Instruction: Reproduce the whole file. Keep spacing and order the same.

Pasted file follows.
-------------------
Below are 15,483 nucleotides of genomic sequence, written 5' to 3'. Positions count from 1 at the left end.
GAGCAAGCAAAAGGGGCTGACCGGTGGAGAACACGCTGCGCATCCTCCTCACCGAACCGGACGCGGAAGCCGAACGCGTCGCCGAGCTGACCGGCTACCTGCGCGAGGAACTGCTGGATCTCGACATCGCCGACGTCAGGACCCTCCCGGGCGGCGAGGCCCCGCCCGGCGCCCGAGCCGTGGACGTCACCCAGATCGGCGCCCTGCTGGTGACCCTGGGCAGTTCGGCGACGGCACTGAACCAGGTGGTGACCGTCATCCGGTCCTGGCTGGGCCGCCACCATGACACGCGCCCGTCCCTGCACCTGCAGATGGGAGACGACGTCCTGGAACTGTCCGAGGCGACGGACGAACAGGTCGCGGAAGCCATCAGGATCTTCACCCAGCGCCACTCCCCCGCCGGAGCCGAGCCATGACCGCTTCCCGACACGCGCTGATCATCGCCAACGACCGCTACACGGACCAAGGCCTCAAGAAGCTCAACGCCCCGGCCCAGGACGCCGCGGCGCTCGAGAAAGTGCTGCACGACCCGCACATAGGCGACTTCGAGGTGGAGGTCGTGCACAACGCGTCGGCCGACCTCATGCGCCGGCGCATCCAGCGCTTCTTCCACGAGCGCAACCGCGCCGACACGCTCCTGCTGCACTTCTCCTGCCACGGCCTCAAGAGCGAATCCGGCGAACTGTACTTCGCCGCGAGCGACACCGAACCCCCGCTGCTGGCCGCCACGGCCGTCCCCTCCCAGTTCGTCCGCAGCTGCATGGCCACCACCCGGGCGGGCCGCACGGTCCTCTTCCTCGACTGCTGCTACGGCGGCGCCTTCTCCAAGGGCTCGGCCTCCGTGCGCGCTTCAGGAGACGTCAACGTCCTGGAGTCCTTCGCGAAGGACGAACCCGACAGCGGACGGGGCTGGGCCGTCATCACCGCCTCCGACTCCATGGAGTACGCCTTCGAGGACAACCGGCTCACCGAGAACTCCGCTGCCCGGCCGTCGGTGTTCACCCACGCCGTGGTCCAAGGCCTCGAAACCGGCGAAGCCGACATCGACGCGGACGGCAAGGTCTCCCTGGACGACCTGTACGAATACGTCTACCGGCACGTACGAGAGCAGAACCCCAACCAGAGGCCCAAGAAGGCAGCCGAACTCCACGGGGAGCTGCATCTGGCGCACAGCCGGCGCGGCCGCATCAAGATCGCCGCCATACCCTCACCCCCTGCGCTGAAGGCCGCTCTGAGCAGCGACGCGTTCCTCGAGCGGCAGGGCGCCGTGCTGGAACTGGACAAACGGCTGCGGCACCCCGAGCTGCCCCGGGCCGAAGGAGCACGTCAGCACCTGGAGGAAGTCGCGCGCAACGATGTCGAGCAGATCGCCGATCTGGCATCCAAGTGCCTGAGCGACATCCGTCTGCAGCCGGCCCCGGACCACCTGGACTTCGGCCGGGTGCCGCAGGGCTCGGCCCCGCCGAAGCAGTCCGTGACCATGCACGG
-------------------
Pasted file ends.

Below are 15,483 nucleotides of genomic sequence, written 5' to 3'. Positions count from 1 at the left end.
GAGCAAGCAAAAGGGGCTGACCGGTGGAGAACACGCTGCGCATCCTCCTCACCGAACCGGACGCGGAAGCCGAACGCGTCGCCGAGCTGACCGGCTACCTGCGCGAGGAACTGCTGGATCTCGACATCGCCGACGTCAGGACCCTCCCGGGCGGCGAGGCCCCGCCCGGCGCCCGAGCCGTGGACGTCACCCAGATCGGCGCCCTGCTGGTGACCCTGGGCAGTTCGGCGACGGCACTGAACCAGGTGGTGACCGTCATCCGGTCCTGGCTGGGCCGCCACCATGACACGCGCCCGTCCCTGCACCTGCAGATGGGAGACGACGTCCTGGAACTGTCCGAGGCGACGGACGAACAGGTCGCGGAAGCCATCAGGATCTTCACCCAGCGCCACTCCCCCGCCGGAGCCGAGCCATGACCGCTTCCCGACACGCGCTGATCATCGCCAACGACCGCTACACGGACCAAGGCCTCAAGAAGCTCAACGCCCCGGCCCAGGACGCCGCGGCGCTCGAGAAAGTGCTGCACGACCCGCACATAGGCGACTTCGAGGTGGAGGTCGTGCACAACGCGTCGGCCGACCTCATGCGCCGGCGCATCCAGCGCTTCTTCCACGAGCGCAACCGCGCCGACACGCTCCTGCTGCACTTCTCCTGCCACGGCCTCAAGAGCGAATCCGGCGAACTGTACTTCGCCGCGAGCGACACCGAACCCCCGCTGCTGGCCGCCACGGCCGTCCCCTCCCAGTTCGTCCGCAGCTGCATGGCCACCACCCGGGCGGGCCGCACGGTCCTCTTCCTCGACTGCTGCTACGGCGGCGCCTTCTCCAAGGGCTCGGCCTCCGTGCGCGCTTCAGGAGACGTCAACGTCCTGGAGTCCTTCGCGAAGGACGAACCCGACAGCGGACGGGGCTGGGCCGTCATCACCGCCTCCGACTCCATGGAGTACGCCTTCGAGGACAACCGGCTCACCGAGAACTCCGCTGCCCGGCCGTCGGTGTTCACCCACGCCGTGGTCCAAGGCCTCGAAACCGGCGAAGCCGACATCGACGCGGACGGCAAGGTCTCCCTGGACGACCTGTACGAATACGTCTACCGGCACGTACGAGAGCAGAACCCCAACCAGAGGCCCAAGAAGGCAGCCGAACTCCACGGGGAGCTGCATCTGGCGCACAGCCGGCGCGGCCGCATCAAGATCGCCGCCATACCCTCACCCCCTGCGCTGAAGGCCGCTCTGAGCAGCGACGCGTTCCTCGAGCGGCAGGGCGCCGTGCTGGAACTGGACAAACGGCTGCGGCACCCCGAGCTGCCCCGGGCCGAAGGAGCACGTCAGCACCTGGAGGAAGTCGCGCGCAACGATGTCGAGCAGATCGCCGATCTGGCATCCAAGTGCCTGAGCGACATCCGTCTGCAGCCGGCCCCGGACCACCTGGACTTCGGCCGGGTGCCGCAGGGCTCGGCCCCGCCGAAGCAGTCCGTGACCATGCACGG